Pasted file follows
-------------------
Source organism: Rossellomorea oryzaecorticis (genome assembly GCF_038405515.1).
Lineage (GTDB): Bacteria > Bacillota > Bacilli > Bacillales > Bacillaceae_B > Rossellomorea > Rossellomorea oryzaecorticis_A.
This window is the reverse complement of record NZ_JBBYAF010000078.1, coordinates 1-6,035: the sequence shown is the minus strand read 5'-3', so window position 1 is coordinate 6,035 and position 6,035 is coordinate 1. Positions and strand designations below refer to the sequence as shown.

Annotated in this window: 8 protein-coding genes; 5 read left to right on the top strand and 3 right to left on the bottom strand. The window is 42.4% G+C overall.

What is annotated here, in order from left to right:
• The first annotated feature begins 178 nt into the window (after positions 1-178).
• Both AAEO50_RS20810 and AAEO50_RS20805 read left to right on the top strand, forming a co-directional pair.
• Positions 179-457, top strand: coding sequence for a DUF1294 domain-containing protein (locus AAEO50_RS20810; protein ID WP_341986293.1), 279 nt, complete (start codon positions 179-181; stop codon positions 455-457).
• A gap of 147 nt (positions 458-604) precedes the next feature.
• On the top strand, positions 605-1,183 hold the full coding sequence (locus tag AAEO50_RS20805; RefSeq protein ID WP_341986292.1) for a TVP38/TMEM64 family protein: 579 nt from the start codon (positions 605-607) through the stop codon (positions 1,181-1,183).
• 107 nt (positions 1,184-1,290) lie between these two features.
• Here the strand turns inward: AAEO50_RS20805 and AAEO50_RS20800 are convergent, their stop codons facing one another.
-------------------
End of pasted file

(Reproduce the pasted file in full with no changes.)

Source organism: Rossellomorea oryzaecorticis (genome assembly GCF_038405515.1).
Lineage (GTDB): Bacteria > Bacillota > Bacilli > Bacillales > Bacillaceae_B > Rossellomorea > Rossellomorea oryzaecorticis_A.
This window is the reverse complement of record NZ_JBBYAF010000078.1, coordinates 1-6,035: the sequence shown is the minus strand read 5'-3', so window position 1 is coordinate 6,035 and position 6,035 is coordinate 1. Positions and strand designations below refer to the sequence as shown.

Annotated in this window: 8 protein-coding genes; 5 read left to right on the top strand and 3 right to left on the bottom strand. The window is 42.4% G+C overall.

What is annotated here, in order from left to right:
• The first annotated feature begins 178 nt into the window (after positions 1-178).
• Both AAEO50_RS20810 and AAEO50_RS20805 read left to right on the top strand, forming a co-directional pair.
• Positions 179-457, top strand: coding sequence for a DUF1294 domain-containing protein (locus AAEO50_RS20810; protein ID WP_341986293.1), 279 nt, complete (start codon positions 179-181; stop codon positions 455-457).
• A gap of 147 nt (positions 458-604) precedes the next feature.
• On the top strand, positions 605-1,183 hold the full coding sequence (locus tag AAEO50_RS20805; RefSeq protein ID WP_341986292.1) for a TVP38/TMEM64 family protein: 579 nt from the start codon (positions 605-607) through the stop codon (positions 1,181-1,183).
• 107 nt (positions 1,184-1,290) lie between these two features.
• Here the strand turns inward: AAEO50_RS20805 and AAEO50_RS20800 are convergent, their stop codons facing one another.